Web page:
While I’ve gotten older, my taste buds have been stuck at the age of 6. I mean, you could send me to any Michelin-star restaurant and I’ll immediately scan the menu for my comfort foods — chicken tenders or pasta. There’s a limited selection of foods that will never disappoint my palate, and as much as I would love to be the daring and brave young woman who is down to try anything, my mind forbids it.
My parents often told me that I would eventually grow out of this picky eating phase. But I’m an adult now, and I’ve managed to prove them wrong. To this day, every time I attempt something new, I find myself taking a deep breath and convincing myself that it won’t be that bad. Whether it’s a burger that has mushrooms in it or a salad dressed in ranch, one tiny thing can ruin a whole dish for me. Sometimes I do wish that I could wake up one day with more mature taste buds, but I think I’m finally ready to accept the truth: I will forever be a picky eater.
As a picky eater, I consider myself the toughest food critic that only the best of chefs can please. It’s truly an accomplishment for one to get me to eat a dish that’s foreign to my tongue. A plate must not only be delicious but also satisfactory to my other four senses. Before I eat, I examine the dish as if I’m a forensic scientist or a casting director. I closely observe each individual ingredient, and then secretly rate the plate on how visually pleasing it is. Most dishes fail to meet my standards of consumption, so I always end up retreating to foods that I know will never disappoint me.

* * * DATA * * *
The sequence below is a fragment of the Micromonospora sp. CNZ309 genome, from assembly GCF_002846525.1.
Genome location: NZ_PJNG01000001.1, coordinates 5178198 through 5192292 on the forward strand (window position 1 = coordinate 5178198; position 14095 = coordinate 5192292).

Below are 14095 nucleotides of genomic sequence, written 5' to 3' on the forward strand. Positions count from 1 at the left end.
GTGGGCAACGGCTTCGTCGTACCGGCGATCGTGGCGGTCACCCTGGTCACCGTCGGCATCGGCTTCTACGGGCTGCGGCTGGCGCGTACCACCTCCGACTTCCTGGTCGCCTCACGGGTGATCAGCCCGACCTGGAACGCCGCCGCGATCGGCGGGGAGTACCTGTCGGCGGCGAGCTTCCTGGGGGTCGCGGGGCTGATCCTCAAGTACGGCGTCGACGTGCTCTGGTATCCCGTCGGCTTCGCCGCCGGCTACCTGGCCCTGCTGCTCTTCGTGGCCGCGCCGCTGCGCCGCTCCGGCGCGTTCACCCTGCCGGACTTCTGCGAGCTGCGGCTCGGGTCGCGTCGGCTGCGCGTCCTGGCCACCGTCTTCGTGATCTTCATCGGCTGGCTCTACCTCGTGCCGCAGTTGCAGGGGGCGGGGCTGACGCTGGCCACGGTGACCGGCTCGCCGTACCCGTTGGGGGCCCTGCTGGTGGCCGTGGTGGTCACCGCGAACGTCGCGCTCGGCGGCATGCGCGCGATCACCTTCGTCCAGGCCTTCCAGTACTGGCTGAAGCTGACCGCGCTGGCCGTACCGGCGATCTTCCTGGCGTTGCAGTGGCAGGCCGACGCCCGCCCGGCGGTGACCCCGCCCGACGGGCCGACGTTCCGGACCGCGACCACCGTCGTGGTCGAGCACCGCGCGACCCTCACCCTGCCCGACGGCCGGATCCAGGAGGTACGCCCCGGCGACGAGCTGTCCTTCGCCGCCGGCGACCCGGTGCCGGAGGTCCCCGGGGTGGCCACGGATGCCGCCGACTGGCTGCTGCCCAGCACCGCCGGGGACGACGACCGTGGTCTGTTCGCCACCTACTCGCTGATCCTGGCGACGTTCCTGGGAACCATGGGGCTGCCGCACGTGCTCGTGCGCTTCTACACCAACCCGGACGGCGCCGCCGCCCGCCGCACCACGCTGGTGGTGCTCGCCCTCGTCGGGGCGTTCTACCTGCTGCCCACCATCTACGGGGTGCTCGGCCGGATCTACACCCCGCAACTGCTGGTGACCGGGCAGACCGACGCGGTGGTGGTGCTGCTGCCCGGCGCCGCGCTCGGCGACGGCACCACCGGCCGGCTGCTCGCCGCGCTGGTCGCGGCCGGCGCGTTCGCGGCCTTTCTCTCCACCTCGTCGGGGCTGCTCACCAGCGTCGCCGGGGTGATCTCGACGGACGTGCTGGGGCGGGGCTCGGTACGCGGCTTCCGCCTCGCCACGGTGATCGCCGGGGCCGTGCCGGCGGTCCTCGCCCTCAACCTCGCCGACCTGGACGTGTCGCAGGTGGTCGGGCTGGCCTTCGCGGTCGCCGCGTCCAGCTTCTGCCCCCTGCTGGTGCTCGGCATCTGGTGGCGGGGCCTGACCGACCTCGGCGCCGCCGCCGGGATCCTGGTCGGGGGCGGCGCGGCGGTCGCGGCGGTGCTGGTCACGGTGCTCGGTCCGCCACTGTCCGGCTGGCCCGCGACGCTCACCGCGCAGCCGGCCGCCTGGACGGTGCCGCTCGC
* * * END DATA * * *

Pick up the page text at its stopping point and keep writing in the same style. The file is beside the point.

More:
It’s one thing to make a dish that the highly acclaimed Gordon Ramsay adores, but you know you made it in the culinary world if I, a notoriously picky eater, would rather eat your dish than my safe choice of a peanut butter sandwich. Some have succeeded, but many have failed when it comes to adding a new dish to my personal repertoire of food favorites.
I still cannot deny that my picky eating habits are bound to land me in many difficult dining experiences. While the pandemic did give me a reprieve from smiling through the pain as I take microscopic bites of food that friends and family graciously give me at their dinner table, I know that I will soon be forced to wear a mask over my picky eater identity when it comes to eating out with others. I’d have to return to being indifferent instead of selective when my friends ask me where we should go for lunch because I’d be truly embarrassed if they hear that 80% of the restaurants in a 10-mile radius offer nothing tasty for me.
I’ve gradually learned how to navigate my life with an inconvenient relationship with new food. My taste buds may still be young, and I accept the fact that I’m a picky eater, but I will continue to pray for my dreadful dining experiences to change.